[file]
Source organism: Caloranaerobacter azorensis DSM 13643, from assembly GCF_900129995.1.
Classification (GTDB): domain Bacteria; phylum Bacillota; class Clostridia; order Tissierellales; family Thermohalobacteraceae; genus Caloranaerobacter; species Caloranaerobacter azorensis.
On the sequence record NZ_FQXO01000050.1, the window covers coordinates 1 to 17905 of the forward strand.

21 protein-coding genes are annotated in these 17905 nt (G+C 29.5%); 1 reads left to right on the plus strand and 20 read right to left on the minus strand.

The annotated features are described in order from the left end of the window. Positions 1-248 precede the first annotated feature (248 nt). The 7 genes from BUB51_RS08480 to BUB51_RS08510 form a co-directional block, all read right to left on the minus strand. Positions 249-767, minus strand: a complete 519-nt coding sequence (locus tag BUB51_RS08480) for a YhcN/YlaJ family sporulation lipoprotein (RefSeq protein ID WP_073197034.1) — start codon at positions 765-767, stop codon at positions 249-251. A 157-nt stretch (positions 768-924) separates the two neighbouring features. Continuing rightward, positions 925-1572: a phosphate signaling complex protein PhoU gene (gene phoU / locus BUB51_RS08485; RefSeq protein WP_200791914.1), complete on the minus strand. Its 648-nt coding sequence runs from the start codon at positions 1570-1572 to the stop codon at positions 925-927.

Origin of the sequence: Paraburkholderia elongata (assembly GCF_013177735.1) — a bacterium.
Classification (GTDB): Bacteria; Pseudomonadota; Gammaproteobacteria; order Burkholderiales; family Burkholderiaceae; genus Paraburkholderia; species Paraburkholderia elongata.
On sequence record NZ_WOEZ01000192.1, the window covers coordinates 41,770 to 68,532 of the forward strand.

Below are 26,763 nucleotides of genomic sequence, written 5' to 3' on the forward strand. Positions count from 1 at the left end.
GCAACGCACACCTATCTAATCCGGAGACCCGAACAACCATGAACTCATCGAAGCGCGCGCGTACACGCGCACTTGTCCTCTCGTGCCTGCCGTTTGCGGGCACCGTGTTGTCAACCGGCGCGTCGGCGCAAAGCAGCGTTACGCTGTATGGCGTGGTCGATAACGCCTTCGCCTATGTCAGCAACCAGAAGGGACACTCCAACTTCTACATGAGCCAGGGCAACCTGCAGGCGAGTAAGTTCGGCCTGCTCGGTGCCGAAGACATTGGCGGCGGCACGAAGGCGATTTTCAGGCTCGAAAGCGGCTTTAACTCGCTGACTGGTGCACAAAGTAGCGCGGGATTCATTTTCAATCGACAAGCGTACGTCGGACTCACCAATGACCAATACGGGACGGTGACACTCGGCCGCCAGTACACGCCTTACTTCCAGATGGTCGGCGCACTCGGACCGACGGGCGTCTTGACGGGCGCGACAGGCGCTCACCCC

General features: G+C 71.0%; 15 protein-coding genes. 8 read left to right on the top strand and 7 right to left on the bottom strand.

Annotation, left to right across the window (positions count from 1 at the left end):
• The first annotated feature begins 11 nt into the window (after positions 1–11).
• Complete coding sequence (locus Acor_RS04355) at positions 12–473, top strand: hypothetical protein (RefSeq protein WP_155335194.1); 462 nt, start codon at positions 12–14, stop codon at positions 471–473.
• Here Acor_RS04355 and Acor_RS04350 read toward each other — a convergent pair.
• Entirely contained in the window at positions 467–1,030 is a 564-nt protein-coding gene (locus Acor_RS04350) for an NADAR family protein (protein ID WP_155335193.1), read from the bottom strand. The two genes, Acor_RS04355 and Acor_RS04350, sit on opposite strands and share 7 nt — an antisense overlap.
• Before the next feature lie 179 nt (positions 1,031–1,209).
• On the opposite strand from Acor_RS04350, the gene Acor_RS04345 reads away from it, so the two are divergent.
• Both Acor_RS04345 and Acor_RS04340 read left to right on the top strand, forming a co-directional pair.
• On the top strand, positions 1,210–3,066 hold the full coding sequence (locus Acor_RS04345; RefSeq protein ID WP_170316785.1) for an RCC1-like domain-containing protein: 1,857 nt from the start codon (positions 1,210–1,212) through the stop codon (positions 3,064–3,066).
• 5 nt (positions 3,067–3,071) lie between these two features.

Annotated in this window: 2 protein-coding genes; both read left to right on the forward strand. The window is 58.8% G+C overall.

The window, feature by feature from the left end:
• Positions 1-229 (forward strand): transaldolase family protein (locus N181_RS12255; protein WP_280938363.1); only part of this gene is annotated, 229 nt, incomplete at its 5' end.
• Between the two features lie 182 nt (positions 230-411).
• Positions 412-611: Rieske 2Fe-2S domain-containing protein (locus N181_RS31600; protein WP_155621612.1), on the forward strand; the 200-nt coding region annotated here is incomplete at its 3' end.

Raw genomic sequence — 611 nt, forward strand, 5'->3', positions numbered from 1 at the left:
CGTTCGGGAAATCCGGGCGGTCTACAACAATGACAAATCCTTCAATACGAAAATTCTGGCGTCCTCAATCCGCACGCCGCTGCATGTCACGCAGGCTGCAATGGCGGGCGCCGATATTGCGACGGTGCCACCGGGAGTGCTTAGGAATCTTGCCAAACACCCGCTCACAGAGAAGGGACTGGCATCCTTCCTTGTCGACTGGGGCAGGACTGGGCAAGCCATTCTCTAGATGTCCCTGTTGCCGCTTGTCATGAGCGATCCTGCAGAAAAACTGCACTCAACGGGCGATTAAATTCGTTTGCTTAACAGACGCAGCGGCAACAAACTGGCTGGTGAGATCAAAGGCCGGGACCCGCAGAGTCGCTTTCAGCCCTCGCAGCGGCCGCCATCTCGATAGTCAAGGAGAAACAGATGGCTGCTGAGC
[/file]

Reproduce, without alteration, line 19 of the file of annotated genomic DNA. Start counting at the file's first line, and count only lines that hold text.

• Both Acor_RS04345 and Acor_RS04340 read left to right on the top strand, forming a co-directional pair.